Before Their Time: A Memoir

Robert Kotlowitz, Author Alfred A. Knopf $24.5 (208p) ISBN 978-0-679-44789-4
In this slow-moving but effective memoir, novelist Kotlowitz (His Master's Voice, 1992) relates his experiences as a soldier in an infantry platoon during WWII. For the author, life as a soldier in the U.S. Army-during both training and combat-is largely mundane, though punctuated by sudden and senseless tragedy. As a teenaged college student, Kotlowitz is drafted into an Army engineering program. When the program is scuttled, he is assigned to the 26th Division of the Third Army, the Yankee Division, as an infantryman. In plain, no-nonsense prose, Kotlowitz describes the meager and spotty combat training he and his fellow soldiers receive under poorly trained officers. During a nighttime training exercise in Tennessee, 20 men from Kotlowitz's company drown trying to cross the rain-swollen Cumberland River on rubber rafts (""a swift and terrible death, in full awareness""). Finally, Kotlowitz and his fellow soldiers are shipped overseas to France, where they endure the sort of trench warfare usually associated with WWI. Under inept leadership, the platoon is ordered to make an offensive drive toward enemy lines that has disastrous consequences. Kotlowitz's expert sense of detail and character bring his fellow soldiers and the platoon's officers to life with humor and wit. While his book is a moving condemnation of war, it is more importantly a compassionate homage to men who died too suddenly, and too young. (Feb.)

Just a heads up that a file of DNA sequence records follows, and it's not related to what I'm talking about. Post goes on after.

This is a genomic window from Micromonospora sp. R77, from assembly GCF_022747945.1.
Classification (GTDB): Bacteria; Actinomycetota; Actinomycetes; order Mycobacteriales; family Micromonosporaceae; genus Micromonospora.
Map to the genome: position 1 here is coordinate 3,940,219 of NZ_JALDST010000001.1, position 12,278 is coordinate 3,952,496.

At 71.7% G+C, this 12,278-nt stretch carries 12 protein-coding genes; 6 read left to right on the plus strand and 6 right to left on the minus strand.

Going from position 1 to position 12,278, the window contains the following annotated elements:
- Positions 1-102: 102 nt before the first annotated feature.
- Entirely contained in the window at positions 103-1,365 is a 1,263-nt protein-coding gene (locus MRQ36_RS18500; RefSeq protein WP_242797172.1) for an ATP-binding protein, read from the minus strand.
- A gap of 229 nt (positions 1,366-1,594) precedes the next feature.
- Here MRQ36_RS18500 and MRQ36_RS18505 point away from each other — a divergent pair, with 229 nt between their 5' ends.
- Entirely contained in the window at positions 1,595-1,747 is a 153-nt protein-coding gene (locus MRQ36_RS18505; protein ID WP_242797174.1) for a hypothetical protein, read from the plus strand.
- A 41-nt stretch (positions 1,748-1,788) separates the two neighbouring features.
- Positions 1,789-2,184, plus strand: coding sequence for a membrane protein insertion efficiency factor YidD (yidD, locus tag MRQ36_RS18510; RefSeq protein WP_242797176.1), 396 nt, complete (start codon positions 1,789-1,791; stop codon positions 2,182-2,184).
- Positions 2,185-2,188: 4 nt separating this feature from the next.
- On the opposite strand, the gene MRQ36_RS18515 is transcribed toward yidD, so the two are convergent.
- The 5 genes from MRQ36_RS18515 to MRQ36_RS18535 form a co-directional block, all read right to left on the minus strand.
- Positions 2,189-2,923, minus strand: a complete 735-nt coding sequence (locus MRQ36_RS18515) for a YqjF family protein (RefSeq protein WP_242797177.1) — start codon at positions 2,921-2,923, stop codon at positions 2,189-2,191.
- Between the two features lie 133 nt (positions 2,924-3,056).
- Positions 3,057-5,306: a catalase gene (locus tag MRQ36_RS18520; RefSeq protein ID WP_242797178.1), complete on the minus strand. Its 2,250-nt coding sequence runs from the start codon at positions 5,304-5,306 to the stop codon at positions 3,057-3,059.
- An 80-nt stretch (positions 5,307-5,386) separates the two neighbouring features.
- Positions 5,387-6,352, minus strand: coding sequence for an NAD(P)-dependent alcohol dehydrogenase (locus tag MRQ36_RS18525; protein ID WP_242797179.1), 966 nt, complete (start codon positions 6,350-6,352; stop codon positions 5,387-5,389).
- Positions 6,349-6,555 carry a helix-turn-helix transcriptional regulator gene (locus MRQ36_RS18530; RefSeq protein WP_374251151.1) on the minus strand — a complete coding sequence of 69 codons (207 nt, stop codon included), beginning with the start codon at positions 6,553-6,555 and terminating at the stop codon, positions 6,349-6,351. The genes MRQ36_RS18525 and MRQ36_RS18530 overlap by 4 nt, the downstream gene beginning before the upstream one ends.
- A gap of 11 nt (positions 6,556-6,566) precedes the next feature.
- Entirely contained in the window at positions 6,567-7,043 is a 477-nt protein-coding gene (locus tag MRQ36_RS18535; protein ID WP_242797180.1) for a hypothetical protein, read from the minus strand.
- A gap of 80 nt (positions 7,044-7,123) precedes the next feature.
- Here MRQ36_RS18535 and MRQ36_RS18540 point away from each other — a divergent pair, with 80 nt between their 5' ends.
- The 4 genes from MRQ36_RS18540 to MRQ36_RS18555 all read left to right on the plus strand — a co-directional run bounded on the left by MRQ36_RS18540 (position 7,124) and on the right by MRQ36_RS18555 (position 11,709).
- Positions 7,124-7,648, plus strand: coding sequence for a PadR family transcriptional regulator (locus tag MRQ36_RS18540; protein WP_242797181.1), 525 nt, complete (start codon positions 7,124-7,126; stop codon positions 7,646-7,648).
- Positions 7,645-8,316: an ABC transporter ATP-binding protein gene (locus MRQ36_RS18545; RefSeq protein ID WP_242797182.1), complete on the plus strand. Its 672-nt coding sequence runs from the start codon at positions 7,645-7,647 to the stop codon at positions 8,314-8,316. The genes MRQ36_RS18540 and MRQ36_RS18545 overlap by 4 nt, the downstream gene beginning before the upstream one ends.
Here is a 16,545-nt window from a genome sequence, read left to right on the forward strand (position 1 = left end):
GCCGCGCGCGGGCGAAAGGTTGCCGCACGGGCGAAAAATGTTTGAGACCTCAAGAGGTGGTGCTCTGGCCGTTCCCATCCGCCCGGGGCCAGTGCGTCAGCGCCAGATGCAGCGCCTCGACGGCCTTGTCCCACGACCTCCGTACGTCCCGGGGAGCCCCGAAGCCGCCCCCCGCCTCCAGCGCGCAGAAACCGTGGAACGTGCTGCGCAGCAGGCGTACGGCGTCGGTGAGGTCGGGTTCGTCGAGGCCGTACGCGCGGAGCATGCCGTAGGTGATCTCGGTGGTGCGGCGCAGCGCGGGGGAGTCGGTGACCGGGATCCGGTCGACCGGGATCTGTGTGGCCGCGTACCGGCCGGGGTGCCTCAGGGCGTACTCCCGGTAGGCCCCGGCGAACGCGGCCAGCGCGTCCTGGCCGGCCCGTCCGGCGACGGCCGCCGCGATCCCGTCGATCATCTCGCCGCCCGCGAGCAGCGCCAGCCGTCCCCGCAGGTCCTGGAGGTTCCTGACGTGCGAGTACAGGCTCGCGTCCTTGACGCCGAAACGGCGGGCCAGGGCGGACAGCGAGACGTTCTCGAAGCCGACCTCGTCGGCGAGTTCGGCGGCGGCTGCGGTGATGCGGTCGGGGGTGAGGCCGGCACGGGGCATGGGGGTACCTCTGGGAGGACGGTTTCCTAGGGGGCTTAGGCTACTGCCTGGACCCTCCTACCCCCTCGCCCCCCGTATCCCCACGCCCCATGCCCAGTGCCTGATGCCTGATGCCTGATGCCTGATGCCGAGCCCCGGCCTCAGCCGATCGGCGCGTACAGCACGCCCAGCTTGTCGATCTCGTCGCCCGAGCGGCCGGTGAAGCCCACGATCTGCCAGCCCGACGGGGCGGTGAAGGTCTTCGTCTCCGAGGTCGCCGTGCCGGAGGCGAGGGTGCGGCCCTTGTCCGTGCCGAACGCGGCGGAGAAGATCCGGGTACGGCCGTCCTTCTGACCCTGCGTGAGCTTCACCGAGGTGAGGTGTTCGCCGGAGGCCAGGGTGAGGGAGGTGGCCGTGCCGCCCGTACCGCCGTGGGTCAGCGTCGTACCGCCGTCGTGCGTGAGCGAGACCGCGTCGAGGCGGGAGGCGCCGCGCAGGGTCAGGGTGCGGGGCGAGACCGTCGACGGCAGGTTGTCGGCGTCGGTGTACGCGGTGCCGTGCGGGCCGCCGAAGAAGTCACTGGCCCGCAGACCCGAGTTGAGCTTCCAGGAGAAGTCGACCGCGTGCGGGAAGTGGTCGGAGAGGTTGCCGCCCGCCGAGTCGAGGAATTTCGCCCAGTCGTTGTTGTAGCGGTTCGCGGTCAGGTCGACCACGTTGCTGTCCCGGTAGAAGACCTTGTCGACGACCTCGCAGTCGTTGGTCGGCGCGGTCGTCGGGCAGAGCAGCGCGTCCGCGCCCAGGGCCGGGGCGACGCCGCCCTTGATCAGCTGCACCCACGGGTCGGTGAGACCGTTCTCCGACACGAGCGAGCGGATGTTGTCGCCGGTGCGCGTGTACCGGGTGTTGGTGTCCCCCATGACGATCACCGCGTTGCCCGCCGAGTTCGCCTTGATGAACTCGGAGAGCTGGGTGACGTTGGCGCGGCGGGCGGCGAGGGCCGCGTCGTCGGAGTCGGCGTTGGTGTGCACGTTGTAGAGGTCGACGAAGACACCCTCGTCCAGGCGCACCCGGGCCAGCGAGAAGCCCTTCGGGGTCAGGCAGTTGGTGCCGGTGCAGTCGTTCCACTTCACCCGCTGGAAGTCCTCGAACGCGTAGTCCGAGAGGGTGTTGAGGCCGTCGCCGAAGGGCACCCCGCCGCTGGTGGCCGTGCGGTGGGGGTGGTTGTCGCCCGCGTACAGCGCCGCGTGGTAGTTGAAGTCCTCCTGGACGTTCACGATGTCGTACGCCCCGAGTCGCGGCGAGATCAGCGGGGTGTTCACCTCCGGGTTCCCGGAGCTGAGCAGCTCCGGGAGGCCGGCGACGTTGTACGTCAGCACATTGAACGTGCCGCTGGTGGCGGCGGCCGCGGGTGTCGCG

Reviewed on: 12/30/1996
Release date: 01/01/1997
Paperback - 208 pages - 978-0-385-49603-2
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